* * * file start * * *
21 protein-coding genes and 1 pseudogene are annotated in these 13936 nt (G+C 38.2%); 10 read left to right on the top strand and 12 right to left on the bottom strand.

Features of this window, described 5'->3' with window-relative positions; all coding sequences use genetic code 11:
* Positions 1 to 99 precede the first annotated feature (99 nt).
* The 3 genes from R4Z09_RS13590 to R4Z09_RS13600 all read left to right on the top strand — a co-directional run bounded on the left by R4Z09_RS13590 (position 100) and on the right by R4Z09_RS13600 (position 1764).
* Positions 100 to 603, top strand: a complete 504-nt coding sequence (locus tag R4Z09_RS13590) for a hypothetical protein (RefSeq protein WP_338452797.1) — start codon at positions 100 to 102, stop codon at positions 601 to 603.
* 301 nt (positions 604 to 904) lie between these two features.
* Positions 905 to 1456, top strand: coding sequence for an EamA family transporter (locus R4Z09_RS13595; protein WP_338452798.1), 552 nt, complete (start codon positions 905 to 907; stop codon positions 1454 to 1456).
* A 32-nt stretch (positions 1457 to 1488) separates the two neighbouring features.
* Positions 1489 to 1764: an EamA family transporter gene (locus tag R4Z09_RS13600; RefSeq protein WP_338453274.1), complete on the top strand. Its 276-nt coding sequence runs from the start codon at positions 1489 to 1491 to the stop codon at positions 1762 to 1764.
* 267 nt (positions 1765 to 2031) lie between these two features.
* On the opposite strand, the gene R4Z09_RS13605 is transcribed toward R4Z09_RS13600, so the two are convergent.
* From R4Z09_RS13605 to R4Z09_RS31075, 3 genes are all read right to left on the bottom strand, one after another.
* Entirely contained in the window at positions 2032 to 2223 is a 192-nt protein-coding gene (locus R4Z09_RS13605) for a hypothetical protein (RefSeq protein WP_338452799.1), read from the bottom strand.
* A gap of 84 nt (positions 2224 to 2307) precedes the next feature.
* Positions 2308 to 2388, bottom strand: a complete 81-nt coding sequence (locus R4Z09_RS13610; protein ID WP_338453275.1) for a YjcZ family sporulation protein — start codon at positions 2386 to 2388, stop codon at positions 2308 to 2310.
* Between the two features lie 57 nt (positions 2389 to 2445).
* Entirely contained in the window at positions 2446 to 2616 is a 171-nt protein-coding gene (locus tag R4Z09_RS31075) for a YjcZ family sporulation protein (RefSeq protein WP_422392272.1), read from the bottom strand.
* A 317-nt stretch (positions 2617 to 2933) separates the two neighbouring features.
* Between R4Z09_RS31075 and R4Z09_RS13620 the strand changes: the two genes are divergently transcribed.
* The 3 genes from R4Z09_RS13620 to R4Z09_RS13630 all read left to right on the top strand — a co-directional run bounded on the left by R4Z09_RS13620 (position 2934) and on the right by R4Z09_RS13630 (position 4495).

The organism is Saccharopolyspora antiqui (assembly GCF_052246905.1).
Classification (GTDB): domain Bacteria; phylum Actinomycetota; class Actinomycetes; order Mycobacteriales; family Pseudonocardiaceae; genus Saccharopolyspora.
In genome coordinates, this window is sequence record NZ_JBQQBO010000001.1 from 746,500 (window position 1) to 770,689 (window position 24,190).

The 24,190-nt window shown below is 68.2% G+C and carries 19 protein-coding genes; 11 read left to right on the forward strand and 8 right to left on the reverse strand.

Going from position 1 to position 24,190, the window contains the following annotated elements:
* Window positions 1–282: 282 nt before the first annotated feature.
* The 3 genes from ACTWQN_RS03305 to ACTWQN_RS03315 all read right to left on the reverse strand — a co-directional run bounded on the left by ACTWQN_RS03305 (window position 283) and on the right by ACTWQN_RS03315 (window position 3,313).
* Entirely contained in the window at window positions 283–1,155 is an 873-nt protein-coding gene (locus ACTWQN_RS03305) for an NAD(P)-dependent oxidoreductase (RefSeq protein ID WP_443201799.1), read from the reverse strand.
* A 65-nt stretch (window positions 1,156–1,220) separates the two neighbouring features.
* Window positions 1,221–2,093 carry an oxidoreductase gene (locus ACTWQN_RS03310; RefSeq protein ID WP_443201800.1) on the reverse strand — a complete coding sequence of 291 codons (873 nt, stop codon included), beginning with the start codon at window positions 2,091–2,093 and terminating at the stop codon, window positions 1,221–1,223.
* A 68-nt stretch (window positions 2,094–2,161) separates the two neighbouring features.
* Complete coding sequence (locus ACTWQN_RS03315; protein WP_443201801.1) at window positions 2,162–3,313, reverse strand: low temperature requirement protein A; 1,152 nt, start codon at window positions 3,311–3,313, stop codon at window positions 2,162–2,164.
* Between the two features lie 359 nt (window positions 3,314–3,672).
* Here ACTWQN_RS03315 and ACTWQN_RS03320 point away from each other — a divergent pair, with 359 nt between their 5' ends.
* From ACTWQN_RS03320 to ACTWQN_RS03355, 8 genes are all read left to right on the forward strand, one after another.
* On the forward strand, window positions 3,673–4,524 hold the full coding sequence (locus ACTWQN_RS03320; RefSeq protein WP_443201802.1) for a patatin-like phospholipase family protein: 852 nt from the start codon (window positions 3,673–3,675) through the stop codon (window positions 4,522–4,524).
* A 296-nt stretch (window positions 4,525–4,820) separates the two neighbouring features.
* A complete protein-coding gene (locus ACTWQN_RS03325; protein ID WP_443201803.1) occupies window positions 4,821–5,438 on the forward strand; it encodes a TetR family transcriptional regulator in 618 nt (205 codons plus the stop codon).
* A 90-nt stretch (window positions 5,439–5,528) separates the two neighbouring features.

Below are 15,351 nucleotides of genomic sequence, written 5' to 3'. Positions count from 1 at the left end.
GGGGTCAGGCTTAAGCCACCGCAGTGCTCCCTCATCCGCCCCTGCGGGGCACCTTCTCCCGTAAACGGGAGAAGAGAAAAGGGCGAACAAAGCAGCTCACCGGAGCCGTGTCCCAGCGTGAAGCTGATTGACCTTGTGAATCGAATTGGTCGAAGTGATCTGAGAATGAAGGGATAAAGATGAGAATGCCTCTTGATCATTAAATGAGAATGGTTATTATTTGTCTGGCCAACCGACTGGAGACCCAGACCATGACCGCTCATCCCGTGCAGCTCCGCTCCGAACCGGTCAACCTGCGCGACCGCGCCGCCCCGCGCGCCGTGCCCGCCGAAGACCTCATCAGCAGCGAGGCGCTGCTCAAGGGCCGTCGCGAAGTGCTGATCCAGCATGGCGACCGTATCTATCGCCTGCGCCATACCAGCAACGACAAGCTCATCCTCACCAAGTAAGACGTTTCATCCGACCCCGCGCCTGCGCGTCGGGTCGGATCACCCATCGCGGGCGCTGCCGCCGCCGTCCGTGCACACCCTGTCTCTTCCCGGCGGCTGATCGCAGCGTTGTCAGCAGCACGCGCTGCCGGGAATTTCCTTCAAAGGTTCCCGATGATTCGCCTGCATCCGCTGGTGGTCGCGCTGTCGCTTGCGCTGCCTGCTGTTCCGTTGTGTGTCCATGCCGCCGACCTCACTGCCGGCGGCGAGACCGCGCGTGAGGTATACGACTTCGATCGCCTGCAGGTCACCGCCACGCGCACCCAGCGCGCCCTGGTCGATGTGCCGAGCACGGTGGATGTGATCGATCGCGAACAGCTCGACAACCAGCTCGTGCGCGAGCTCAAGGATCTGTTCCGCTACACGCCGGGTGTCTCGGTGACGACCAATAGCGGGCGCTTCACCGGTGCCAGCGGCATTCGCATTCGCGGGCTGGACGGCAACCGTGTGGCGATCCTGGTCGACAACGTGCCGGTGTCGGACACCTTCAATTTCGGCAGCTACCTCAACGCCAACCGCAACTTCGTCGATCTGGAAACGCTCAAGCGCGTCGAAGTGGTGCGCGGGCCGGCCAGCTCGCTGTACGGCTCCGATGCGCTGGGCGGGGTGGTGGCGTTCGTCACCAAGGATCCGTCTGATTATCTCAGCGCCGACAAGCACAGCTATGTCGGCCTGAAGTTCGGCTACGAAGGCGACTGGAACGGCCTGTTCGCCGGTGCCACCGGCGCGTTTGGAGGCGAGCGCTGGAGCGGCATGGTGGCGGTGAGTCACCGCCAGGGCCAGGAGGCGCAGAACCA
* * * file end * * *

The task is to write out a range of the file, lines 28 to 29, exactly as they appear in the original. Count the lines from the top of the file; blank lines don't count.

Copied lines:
* Entirely contained in the window at window positions 283–1,155 is an 873-nt protein-coding gene (locus ACTWQN_RS03305) for an NAD(P)-dependent oxidoreductase (RefSeq protein ID WP_443201799.1), read from the reverse strand.
* A 65-nt stretch (window positions 1,156–1,220) separates the two neighbouring features.